Et Tu, WhatsApp

The “unthinkable” has happened: it is alleged that WhatsApp has a backdoor in its end-to-end encryption, and nobody has actually been getting any security all along. All of this while using  the acclaimed “open source” Signal protocol. This article will not break any news, but hopefully will make you think and be safer as a result.

Hint: it has all to do with the quotes in the first two sentences.

Quick recap first. January 13th, 2017, articles like this one reveal that WhatsApp, the popular messaging app, seems to have the capability to add encryption keys for offline users to any given conversation. This is the sanitized, technical language. In practice, it means that there is a way for messages to be decrypted by a specific third party, simply by adding their key to the encrypted message, without the main parties knowing about it. This is commonly known as a backdoor, which FBI’s Director Comey pushed for on every encryption product available in the US just last year, and is enshrined in a new law in the UK, to say nothing of places with a less stellar record on citizen privacy. But WhatsApp’s end-to-end encryption is based on the critically acclaimed Signal protocol, and it was presented with much fanfare and plenty of oohs and aahs a couple of years ago. The creators of Signal, of course, vehemently deny that this is a backdoor in WhatsApp. What happened here?

Well. . . perhaps the “unthinkable,” which I’m placing in quotes because it is actually not so hard to think of: one thing is code shown on a display case, and quite another code actually running in a computer. The code shown to the public has no backdoors, but the running code might have them. “Open source” doesn’t necessarily mean “actual code.” Surprised?

I’ve said it before, but it bears repeating here given the seriousness of this breach of trust. I’ll put it in capitals to help it sink in: SERVERS ARE NOT TO BE TRUSTED. You can’t see what’s running in a server; it could be running precisely what you don’t want and you’ll never know about it. The moment you involve a “trusted” server in an app or program, and you give it something that needs to be secured, you have in fact forfeited all security.

This is a flaw shared by all server-based solutions. Even the Signal app itself, which so far has been cleared of the charges leveled against its cousin WhatsApp, can be subverted just as easily. Just enter their server by legal or illegal means (software is agnostic about human ethics), and you can make it do exactly what WhatsApp has been doing, or worse. It could be its X3DH key agreement protocol, which relies on a server to store ephemeral public keys (authenticated by a separate channel) and delete them after use so others can’t impersonate their owners. It could be a software update that changes the processing on your very machine (can you read that, either?) so it adds a backdoor before anything else. It could be a dozen other things.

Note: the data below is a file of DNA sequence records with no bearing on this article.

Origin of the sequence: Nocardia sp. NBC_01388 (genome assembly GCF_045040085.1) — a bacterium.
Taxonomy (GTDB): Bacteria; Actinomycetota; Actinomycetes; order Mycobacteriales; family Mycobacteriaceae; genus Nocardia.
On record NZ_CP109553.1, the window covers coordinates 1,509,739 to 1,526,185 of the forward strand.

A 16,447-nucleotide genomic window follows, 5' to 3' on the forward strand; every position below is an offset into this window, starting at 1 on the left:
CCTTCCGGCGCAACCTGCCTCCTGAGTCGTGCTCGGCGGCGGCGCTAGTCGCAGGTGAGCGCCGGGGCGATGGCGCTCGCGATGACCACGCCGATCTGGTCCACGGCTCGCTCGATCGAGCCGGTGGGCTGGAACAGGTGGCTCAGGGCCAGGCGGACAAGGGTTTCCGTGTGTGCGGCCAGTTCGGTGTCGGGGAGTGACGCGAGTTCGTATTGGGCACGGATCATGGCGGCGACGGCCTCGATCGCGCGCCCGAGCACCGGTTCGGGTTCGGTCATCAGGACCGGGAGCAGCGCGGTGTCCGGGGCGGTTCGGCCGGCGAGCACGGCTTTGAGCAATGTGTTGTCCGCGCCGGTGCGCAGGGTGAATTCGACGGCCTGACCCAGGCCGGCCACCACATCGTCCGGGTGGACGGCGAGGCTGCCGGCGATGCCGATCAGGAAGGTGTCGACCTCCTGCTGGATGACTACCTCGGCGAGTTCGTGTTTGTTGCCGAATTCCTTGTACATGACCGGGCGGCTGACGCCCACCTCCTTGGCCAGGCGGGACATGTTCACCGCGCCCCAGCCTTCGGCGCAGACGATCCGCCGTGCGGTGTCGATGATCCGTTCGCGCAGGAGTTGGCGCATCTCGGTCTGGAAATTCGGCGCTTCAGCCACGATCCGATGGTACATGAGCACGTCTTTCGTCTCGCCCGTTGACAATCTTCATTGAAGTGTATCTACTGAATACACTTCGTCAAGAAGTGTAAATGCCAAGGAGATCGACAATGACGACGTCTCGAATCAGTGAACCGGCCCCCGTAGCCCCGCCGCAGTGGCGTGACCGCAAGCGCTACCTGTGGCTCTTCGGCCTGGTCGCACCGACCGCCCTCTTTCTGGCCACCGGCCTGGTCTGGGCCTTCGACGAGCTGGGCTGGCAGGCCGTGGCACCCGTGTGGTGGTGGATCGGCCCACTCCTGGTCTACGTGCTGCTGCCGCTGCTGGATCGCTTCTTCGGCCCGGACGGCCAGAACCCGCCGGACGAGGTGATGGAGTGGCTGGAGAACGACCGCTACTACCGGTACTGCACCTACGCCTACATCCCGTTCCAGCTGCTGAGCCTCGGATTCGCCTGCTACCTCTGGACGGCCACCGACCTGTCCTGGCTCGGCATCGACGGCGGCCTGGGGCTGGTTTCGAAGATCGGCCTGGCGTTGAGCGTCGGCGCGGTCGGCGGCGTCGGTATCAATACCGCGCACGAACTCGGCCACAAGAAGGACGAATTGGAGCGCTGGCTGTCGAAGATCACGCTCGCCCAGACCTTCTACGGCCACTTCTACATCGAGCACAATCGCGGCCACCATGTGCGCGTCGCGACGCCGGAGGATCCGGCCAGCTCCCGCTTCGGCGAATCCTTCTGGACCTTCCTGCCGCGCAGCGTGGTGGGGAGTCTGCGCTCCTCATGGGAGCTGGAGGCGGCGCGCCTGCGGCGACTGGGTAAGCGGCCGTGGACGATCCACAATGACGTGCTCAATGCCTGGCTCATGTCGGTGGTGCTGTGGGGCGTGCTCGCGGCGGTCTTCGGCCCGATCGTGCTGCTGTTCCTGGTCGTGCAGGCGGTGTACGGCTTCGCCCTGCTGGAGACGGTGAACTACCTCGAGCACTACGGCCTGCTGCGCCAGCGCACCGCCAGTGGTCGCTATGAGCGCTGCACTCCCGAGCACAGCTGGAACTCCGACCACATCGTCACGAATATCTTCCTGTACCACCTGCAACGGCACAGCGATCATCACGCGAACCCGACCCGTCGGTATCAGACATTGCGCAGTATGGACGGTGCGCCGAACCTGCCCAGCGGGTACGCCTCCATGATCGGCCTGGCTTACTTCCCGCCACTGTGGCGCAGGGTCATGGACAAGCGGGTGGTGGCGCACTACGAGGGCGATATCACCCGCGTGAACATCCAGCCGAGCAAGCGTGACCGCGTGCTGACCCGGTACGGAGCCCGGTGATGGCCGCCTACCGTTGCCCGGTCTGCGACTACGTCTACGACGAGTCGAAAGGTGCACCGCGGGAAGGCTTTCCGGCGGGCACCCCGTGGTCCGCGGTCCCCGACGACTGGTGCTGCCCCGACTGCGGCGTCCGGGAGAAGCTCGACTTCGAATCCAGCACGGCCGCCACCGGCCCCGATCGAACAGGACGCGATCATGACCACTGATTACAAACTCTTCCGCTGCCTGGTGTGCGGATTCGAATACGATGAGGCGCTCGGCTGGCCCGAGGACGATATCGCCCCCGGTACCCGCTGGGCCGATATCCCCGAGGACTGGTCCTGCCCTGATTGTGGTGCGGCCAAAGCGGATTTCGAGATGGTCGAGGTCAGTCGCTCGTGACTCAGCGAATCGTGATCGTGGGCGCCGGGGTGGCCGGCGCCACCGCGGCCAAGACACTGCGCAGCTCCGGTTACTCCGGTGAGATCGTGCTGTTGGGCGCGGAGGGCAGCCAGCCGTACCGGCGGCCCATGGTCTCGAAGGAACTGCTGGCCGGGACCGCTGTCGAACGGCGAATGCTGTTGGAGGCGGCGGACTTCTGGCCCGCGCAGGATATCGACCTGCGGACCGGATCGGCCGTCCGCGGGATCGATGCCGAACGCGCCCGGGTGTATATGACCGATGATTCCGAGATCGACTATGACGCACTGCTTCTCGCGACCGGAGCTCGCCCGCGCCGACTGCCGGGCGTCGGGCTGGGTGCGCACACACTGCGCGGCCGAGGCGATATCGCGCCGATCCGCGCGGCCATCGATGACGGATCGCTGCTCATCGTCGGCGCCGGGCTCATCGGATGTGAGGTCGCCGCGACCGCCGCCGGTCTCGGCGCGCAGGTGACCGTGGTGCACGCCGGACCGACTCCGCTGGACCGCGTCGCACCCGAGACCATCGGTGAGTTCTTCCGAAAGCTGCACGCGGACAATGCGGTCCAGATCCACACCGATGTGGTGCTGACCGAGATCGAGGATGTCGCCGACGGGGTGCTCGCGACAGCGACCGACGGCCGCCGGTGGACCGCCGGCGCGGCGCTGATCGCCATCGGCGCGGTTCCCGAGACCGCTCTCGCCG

I know this because I was tempted to do it to PassLok only a couple years back. This is when terrorists in San Bernardino had been using a locked iPhone and the FBI was all in a fuss about reading what they might have said. PassLok uses pretty much the same cryptographic primitives as WhatsApp, and it is therefore possible to add a trusted recipient (law enforcement?) to all encrypted messages, even without involving any servers. The trusted recipient could then use its private key to decrypt the messages, just as if it had been encrypted for them. I thought about doing this while in a bout of concerned citizenship, but in the end I concluded that it would be a very bad idea, and so PassLok remains backdoor-free to this day and will remain so as long as I’m in charge of it and the code is public. And, since there is no server and the running code is visible to anyone who may want to look under the hood, you’ve got a pretty good assurance even beyond that.

PassLok is also more secure than Signal because it does not store secret material beyond the message where it needs to be used, which also lessens the “need” for a server (there’s never any real need for a server; everybody else uses a server so they can make money off you). In PassLok’s Read-once mode, a new Diffie-Hellman ephemeral key pair is generated for each outgoing message, while Signal does that only after a message is received. In PassLok, the Diffie-Hellman operation itself is of the old-fashioned Alice-and-Bob-and-nobody-else sort, rather than Signal’s X3DH protocol with a server holding extra keys.

Practical conclusion: use PassLok. You can find links to all its varieties at passlok.com, including Chrome and Firefox extensions that integrate it directly into your web-based email so it is available any time you want to use it but otherwise stays out of the way.

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